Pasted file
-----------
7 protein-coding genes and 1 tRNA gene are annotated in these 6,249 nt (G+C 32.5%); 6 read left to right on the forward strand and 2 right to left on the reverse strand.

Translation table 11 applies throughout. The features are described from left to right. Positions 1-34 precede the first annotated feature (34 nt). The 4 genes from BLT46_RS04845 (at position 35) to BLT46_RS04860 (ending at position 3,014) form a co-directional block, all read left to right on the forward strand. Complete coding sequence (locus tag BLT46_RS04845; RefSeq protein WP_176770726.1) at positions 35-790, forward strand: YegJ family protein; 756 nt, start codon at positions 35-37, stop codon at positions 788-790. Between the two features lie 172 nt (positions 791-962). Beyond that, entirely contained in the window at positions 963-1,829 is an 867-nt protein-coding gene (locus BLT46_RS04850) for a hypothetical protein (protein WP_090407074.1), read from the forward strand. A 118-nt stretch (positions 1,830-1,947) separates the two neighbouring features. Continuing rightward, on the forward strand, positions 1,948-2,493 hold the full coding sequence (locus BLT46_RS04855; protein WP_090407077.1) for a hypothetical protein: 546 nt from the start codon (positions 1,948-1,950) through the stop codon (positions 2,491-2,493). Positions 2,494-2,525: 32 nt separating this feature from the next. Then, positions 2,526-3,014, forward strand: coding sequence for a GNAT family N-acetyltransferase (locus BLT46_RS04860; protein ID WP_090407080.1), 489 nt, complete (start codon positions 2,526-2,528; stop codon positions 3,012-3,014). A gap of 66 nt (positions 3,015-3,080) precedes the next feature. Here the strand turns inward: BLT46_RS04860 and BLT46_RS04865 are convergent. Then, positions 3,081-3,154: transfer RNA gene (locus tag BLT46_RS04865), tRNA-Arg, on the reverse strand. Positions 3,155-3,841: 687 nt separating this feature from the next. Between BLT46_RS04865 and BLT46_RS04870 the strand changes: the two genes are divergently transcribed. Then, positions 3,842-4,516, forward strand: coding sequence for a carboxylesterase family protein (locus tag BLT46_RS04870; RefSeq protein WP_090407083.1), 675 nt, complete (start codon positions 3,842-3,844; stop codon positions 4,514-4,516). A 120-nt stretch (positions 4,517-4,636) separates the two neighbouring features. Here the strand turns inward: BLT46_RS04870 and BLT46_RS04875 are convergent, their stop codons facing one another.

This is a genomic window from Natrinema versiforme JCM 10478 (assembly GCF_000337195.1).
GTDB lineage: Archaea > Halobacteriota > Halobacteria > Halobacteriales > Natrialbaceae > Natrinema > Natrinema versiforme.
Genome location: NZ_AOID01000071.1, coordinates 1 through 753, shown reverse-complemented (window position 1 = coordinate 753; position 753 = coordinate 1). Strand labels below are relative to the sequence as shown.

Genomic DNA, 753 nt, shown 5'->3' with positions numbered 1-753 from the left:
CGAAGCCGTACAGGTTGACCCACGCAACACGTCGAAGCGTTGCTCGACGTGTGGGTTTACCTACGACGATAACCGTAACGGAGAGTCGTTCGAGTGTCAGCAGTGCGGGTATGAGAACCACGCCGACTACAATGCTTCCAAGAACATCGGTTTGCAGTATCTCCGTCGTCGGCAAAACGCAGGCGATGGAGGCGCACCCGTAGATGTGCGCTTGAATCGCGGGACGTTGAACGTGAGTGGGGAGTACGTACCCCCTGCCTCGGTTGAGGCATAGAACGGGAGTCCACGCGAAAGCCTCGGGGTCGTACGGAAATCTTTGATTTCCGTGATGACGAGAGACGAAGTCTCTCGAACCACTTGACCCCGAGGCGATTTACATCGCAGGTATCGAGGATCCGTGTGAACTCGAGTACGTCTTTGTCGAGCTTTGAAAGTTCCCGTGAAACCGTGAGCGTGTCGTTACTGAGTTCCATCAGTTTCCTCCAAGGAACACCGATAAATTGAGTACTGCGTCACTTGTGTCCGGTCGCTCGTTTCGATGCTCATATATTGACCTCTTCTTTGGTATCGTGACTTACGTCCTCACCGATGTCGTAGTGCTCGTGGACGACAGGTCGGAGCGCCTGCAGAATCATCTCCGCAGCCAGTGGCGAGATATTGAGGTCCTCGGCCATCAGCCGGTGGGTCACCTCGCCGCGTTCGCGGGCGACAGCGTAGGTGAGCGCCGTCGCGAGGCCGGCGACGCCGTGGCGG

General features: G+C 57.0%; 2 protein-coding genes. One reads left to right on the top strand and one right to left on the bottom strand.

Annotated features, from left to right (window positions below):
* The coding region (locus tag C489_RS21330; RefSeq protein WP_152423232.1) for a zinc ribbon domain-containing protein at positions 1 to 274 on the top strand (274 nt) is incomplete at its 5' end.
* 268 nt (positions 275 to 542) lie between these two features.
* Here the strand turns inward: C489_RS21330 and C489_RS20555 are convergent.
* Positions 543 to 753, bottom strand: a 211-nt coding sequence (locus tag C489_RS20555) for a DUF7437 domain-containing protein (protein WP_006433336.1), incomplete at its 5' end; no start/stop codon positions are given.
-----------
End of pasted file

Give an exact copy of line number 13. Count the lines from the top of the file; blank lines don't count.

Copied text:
* Positions 543 to 753, bottom strand: a 211-nt coding sequence (locus tag C489_RS20555) for a DUF7437 domain-containing protein (protein WP_006433336.1), incomplete at its 5' end; no start/stop codon positions are given.